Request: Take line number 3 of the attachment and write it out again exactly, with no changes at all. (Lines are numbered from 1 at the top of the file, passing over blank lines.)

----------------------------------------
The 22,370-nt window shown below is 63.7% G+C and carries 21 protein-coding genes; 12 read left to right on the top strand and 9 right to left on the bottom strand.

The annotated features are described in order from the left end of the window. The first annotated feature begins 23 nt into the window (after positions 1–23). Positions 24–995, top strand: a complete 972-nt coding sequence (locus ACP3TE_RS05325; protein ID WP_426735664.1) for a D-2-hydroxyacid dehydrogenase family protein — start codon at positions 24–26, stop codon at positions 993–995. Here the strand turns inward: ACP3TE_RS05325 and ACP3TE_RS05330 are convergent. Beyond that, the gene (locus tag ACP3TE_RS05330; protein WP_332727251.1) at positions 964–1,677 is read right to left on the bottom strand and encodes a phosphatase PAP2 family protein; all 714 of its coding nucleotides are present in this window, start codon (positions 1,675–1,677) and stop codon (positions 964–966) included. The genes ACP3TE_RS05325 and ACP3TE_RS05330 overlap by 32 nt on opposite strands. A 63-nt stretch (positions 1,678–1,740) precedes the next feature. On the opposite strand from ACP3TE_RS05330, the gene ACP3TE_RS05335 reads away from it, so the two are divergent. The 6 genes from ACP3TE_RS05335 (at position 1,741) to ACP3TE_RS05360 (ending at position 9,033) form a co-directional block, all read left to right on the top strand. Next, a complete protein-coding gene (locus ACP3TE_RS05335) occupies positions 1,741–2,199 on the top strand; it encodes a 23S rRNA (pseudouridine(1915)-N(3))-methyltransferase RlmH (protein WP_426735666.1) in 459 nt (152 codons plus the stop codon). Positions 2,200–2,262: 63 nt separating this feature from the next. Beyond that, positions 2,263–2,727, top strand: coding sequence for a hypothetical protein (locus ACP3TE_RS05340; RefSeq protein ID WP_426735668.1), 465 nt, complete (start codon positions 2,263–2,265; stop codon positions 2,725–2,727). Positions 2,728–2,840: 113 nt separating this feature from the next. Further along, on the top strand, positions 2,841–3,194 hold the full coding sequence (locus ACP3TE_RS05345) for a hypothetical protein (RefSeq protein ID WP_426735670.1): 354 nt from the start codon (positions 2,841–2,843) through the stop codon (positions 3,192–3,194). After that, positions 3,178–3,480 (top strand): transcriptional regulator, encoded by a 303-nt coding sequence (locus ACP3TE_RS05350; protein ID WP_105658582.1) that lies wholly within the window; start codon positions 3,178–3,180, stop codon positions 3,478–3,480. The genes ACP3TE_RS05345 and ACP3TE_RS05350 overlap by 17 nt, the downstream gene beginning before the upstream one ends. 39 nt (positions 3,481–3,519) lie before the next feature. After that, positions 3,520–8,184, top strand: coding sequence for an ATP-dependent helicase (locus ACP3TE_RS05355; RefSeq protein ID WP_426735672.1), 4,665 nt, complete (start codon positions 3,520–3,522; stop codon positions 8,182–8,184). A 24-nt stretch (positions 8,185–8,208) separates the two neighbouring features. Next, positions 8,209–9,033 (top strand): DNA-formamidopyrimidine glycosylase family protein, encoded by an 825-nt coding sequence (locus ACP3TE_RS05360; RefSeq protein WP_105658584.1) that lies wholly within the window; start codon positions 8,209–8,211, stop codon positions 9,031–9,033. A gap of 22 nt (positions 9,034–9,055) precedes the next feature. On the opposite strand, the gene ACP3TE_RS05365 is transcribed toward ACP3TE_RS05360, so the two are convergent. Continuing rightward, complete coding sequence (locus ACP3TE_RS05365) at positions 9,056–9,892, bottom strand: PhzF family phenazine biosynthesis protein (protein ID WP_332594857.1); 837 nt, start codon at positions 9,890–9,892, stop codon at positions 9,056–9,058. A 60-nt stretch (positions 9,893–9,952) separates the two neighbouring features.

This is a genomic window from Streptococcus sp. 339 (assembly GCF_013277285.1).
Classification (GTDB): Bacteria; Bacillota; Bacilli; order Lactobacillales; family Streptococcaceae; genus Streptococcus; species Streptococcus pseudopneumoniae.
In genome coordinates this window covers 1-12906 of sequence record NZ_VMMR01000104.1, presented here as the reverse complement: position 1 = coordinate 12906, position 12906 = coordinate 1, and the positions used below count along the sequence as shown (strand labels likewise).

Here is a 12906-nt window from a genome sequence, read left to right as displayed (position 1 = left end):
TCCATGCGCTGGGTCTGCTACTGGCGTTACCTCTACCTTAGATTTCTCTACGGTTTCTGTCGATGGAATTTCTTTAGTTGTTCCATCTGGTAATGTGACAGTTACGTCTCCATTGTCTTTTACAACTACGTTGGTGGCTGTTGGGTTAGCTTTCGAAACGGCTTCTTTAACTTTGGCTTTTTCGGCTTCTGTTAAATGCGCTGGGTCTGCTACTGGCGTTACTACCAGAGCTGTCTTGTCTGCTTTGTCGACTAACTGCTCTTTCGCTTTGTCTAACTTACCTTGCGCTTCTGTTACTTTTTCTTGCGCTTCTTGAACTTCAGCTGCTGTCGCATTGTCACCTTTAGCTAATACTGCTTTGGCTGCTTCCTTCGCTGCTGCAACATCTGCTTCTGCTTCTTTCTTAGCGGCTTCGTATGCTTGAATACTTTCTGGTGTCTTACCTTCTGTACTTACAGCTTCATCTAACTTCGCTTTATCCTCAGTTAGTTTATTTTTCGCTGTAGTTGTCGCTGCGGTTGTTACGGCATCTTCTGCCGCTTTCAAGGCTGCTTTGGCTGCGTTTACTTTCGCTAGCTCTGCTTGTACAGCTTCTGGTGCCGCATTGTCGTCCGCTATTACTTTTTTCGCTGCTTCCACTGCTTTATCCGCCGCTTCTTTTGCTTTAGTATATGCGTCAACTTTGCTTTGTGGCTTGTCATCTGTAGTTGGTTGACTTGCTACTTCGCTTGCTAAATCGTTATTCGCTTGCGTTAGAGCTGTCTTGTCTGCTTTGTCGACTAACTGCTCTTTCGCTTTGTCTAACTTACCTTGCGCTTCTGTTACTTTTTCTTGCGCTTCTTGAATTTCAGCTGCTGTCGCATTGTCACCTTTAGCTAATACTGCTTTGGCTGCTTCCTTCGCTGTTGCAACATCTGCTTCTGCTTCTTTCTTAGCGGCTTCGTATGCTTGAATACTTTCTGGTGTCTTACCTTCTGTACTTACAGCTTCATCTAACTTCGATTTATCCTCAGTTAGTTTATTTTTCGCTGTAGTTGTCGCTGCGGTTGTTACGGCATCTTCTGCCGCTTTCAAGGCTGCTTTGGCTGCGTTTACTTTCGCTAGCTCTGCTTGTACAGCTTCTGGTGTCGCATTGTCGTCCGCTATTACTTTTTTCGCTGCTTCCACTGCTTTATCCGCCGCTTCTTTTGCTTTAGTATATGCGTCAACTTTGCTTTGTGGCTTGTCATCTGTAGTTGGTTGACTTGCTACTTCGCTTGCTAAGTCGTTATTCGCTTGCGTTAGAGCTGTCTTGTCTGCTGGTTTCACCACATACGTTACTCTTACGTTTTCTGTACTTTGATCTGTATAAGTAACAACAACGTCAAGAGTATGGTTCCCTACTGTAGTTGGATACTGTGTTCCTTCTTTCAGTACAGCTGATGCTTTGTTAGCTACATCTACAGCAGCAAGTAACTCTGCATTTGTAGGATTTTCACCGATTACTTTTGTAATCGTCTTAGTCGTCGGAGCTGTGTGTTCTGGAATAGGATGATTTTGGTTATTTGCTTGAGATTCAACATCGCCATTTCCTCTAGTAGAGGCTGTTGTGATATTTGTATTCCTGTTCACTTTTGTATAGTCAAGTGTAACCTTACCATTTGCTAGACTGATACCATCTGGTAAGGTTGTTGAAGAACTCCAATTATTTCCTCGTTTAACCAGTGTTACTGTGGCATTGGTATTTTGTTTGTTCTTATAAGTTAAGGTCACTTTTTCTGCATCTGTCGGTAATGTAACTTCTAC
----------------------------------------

This is a genomic window from Streptococcus sp. 339 (assembly GCF_013277285.1).